'Important signal': Unvaccinated COVID-19 patients in Singapore to now pay their hospital bills

WION Web Team
New Delhi Published: Nov 09, 2021, 12:33 PM(IST)

Coronavirus in Singapore Photograph:( Reuters )

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MediSave and MediShield are both linked to compulsory savings under the Central Provident Fund covering all employees

COVID-19 patients in Singapore who do not get vaccinated by choice will have to pay their hospitalisation bills, starting from December 8, the government has said. As of now, the government completely funds the COVID-19 medical bills of all Singaporeans, permanent residents and even the long-term pass holders. 

The government excludes those who have tested positive soon after returning from overseas travel. Health Minister Ong Ye Kung has described this decision as an "important signal" to those who are not getting jabbed.

"Currently, unvaccinated persons make up a sizeable majority of those who require intensive inpatient care, and disproportionately contribute to the strain on our healthcare resources," the Ministry of Health said.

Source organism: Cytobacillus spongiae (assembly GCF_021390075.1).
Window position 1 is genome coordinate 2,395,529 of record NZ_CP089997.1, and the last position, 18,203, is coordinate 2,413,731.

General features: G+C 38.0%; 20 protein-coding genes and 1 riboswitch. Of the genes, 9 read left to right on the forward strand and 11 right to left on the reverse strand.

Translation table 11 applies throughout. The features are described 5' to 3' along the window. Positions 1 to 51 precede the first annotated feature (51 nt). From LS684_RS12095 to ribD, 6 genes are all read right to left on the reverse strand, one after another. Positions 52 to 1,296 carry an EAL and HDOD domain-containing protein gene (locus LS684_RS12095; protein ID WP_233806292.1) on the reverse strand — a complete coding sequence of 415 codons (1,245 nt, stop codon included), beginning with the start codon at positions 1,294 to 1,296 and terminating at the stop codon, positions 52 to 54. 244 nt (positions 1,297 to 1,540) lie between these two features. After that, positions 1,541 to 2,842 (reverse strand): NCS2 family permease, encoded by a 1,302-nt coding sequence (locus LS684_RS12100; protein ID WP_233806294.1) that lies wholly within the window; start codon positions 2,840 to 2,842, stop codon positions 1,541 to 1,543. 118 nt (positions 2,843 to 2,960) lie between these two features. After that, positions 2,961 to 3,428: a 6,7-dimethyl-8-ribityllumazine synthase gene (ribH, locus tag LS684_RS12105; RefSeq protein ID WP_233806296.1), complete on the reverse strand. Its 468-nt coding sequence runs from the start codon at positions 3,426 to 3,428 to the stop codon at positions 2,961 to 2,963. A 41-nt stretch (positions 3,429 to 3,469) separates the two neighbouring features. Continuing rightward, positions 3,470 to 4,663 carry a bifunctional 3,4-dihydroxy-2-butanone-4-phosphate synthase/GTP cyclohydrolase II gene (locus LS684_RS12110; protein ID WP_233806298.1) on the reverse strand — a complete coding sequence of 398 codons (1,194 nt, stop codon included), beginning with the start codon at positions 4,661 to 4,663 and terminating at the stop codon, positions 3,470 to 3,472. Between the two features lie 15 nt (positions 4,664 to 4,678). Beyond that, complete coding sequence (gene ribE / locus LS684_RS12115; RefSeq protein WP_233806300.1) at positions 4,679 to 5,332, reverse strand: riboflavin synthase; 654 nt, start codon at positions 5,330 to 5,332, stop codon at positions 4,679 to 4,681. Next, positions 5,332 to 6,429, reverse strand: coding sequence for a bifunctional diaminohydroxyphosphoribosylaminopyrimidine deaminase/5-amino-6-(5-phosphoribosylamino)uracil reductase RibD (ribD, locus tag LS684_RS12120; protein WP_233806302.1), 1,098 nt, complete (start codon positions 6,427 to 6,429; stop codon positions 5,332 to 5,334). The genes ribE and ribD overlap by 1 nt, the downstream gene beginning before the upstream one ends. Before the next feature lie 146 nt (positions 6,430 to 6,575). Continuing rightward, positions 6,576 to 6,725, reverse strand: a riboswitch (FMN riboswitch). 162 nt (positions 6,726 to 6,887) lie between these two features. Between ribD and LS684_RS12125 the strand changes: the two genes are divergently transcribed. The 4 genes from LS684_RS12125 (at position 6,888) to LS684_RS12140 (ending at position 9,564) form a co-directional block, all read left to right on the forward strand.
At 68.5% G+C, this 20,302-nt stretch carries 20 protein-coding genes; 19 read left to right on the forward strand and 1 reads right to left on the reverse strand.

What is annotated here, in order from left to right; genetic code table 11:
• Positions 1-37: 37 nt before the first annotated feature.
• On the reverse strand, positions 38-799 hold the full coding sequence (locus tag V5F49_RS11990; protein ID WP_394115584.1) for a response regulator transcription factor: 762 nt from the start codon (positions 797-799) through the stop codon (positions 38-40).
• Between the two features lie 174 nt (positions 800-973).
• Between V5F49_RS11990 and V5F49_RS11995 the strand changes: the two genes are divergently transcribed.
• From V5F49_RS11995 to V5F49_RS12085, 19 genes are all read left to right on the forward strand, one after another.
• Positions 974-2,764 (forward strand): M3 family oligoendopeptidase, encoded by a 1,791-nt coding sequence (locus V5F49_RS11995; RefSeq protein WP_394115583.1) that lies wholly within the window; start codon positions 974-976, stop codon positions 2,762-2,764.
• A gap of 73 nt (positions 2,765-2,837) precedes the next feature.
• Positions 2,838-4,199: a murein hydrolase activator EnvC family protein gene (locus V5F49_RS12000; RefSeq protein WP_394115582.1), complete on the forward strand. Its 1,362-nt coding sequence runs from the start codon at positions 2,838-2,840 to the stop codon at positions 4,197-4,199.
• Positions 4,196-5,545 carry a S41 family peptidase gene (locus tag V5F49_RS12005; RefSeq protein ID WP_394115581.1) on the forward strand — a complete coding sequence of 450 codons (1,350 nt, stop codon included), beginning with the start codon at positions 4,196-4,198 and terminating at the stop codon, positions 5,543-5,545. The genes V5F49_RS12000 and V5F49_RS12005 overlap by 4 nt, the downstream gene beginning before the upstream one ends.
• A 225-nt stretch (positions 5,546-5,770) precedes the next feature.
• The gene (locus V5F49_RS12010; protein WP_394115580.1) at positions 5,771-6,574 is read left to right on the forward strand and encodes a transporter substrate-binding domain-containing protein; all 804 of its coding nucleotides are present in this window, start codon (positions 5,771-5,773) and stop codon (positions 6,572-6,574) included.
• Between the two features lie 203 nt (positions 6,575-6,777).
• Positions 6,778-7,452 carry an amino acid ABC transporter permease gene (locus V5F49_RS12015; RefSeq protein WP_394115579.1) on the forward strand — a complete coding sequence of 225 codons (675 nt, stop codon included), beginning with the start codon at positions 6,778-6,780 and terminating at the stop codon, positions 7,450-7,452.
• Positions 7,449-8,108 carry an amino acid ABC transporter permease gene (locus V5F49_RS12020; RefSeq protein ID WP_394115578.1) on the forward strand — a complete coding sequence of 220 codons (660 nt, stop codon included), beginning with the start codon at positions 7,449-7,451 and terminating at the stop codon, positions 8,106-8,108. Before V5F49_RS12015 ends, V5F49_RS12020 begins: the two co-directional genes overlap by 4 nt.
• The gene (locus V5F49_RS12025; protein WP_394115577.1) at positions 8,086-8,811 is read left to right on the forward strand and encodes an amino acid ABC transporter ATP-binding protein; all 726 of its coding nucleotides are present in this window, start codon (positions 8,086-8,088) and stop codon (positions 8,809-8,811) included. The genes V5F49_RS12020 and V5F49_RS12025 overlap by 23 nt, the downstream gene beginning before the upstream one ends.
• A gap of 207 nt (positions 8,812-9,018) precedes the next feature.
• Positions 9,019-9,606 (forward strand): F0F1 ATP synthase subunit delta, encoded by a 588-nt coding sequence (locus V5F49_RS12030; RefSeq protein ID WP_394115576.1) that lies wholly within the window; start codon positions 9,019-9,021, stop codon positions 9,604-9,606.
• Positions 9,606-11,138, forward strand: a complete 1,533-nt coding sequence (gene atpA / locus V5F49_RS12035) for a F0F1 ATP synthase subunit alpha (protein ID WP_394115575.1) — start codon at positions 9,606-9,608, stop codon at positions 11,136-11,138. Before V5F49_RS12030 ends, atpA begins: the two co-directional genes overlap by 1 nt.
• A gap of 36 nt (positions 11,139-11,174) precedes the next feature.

MediSave and MediShield are both linked to compulsory savings under the Central Provident Fund covering all employees.

"Billing will still be based on our current subsidy framework, subject to MediSave use and MediShield Life claims, so it will still be highly supported and highly subsidised," Ong Ye Kung said.

Also read | Singapore approves 'foreign interference' bill, critics slam move

However, those who are ineligible for vaccination, including children under 12 years of age, and those who cannot be vaccinated for medical reasons will continue to have their bills covered by the government. People who are partially vaccinated will not be charged for COVID-19 bills until December 31. 

Meanwhile, Singapore recently opened its borders to more countries for quarantine-free travel. This comes as the city-state seeks to rebuild its status as an international aviation hub, and prepares to reach a "new normal" to adapt to COVID-19.

Also read | 'New normal': Singapore expands quarantine-free travel to adapt to COVID-19

Prime Minister Lee Hsien Loong said Singapore will reach a new normal and can lighten restrictions when cases stabilise, even if they stay in the hundreds. "It will take us at least three months, and perhaps as long as six months, to get there," Lee said in an address to the nation.

He added, "After this surge stabilises, we may still see future surges, especially if new variants emerge. We may have to tap on the brakes again if cases again grow too fast, to protect our healthcare system and healthcare workers."

(With inputs from agencies)

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